Of Two Minds
When I tell people I’m from Spencer, Iowa, I don’t expect them to automatically know that my hometown was ranked the 10th Best Place to Live in the United States by Relocate-America.com’s “America's Top 100 Places to Live for 2007.” So if people don’t already know, which is often the case, I tell them right away and wait for their minds to be blown by such a staggeringly rare honorific title. I mean, we beat out Portland, Oregon and Seattle, so you can imagine how truly fantastic life must have been in Spencer, Iowa circa 2007.
Then they usually ask me why it’s such a great place to live, and I tell them it’s a bit of a mystery, but the proof is probably in the pudding, so to speak, or as I like to say, in the numbers. For instance, in 2010, there were 11,233 people living in Spencer, Iowa, and 27.4% of households had children under 18 living with them. 47% of those households contained married couples, 9.5% had a female head of household with no husband (this means single moms), 3.4% had a male head of household with no wife (this means single dads, though I can tell you I never once met one of those), and 40% were so-called non-families (I’m assuming this is referring primarily to the gays, because everyone knows that wherever gay people move, the quality of life increases proportionally due to subsequent increases in the arts, better food, and things of that nature).
 Demographic statistics, which may or may not be entirely made up, are from Wikipedia.com.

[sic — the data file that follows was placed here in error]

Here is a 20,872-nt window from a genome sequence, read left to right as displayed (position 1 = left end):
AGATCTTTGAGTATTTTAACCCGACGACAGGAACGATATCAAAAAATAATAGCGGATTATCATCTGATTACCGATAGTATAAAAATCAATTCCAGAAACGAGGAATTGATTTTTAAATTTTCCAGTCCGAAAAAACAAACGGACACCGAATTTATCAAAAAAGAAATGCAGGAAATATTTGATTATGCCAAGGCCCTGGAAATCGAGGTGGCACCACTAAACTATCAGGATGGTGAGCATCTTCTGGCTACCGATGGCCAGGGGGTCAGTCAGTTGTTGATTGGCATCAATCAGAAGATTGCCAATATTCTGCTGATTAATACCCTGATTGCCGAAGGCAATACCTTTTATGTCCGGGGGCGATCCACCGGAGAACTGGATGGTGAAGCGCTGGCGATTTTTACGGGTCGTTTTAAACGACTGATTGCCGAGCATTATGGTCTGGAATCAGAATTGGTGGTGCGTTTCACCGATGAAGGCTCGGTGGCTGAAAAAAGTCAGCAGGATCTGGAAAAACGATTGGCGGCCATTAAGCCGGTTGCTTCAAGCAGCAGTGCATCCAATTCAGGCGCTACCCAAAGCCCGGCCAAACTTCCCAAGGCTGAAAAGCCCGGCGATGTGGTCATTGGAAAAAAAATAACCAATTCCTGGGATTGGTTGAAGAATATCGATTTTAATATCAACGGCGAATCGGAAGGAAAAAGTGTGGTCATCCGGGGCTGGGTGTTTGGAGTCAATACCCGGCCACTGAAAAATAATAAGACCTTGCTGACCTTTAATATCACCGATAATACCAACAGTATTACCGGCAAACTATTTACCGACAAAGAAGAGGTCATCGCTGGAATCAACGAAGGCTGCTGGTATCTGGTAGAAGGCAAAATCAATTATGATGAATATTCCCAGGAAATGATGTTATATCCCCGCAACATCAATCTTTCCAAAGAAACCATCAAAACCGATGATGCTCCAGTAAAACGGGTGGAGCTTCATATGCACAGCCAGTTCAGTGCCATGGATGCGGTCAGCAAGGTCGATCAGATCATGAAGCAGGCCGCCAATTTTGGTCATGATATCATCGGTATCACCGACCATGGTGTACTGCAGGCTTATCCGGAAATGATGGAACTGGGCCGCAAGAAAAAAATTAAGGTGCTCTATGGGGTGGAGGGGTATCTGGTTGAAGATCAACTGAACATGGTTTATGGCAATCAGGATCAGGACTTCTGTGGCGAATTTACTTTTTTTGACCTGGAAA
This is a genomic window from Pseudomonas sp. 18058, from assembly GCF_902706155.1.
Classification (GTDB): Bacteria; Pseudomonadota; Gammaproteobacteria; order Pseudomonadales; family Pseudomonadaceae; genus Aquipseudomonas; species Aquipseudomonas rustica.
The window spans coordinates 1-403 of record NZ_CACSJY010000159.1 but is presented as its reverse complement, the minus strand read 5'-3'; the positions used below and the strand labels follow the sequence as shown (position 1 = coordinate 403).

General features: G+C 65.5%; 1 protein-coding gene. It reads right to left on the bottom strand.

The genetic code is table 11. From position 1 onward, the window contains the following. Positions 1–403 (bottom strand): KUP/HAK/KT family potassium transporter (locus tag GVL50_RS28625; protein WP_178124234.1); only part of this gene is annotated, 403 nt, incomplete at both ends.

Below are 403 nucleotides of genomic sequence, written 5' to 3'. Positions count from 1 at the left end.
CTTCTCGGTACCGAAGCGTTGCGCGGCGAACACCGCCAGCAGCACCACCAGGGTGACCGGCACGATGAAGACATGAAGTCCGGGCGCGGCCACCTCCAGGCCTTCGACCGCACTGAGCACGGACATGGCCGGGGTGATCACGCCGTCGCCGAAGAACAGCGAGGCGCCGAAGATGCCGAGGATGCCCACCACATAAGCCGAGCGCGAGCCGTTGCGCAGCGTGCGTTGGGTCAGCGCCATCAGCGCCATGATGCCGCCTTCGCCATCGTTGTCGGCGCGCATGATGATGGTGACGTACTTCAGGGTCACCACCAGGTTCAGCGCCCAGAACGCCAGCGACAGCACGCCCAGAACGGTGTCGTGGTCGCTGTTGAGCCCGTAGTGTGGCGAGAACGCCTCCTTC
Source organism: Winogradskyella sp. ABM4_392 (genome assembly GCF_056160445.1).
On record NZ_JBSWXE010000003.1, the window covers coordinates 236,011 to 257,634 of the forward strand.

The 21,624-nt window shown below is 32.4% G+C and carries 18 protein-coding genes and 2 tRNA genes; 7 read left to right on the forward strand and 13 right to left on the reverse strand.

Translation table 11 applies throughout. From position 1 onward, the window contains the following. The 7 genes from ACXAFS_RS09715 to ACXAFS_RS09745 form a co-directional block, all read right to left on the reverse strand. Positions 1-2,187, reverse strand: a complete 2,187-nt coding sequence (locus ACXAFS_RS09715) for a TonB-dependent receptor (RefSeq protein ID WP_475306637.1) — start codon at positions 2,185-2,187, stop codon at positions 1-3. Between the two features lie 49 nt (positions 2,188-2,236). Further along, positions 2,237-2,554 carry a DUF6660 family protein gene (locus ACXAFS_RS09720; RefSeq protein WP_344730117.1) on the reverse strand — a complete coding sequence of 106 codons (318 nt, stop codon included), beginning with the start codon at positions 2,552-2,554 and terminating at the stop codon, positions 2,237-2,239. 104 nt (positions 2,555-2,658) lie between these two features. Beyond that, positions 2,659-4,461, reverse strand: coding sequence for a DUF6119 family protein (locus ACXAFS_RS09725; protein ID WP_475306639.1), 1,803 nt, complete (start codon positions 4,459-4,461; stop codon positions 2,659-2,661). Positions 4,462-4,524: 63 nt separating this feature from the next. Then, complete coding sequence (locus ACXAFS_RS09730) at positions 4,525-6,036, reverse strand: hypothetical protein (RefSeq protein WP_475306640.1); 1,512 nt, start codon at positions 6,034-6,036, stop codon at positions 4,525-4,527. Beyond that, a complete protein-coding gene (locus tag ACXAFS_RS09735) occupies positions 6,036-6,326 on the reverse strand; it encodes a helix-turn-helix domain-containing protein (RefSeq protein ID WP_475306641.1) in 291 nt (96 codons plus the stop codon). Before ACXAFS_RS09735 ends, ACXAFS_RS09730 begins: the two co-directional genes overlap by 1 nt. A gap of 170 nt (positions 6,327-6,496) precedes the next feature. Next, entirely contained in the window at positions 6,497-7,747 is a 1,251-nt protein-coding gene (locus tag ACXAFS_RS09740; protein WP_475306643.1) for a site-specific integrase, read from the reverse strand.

Since I’m nineteen now, you can calculate that back in 2007 when Spencer was ostensibly one of the Greatest Places to Live in America, I was only twelve. Back then, I was one of its 47.7%-male, 96%-white people (which represents a 1.57% increase in diversity from the year 2000—the Asians dropped a bit, but we made up for it with an apparent exponential increase in the Pacific Islander population, which shot up from 0 to a whopping 0.04%, which corresponds roughly to 449 people, a fact which I find to be literally amazing in and of itself—and everyone knows that increased diversity leads to better standards of living because of greater choice in ethnic foods, more holidays to celebrate, et cetera), and I was living with one of the area’s 9.5% single moms at the time. As far as I can tell, we also contributed to the 9.5% of the total population living under the poverty line (I know that’s the same percentage as single moms, but these sorts of coincidences happen all the time in statistics, and we can’t draw any factual conclusions from them in any way, shape, or form). Sure, the median household income was $32,970, but for females it was $21,709, because everyone knows that females are physically smaller human beings and need less food and other things of that nature to survive. But then I tell people, Don’t Worry, there was plenty to keep me occupied in that town from dwelling on being, technically speaking, poor.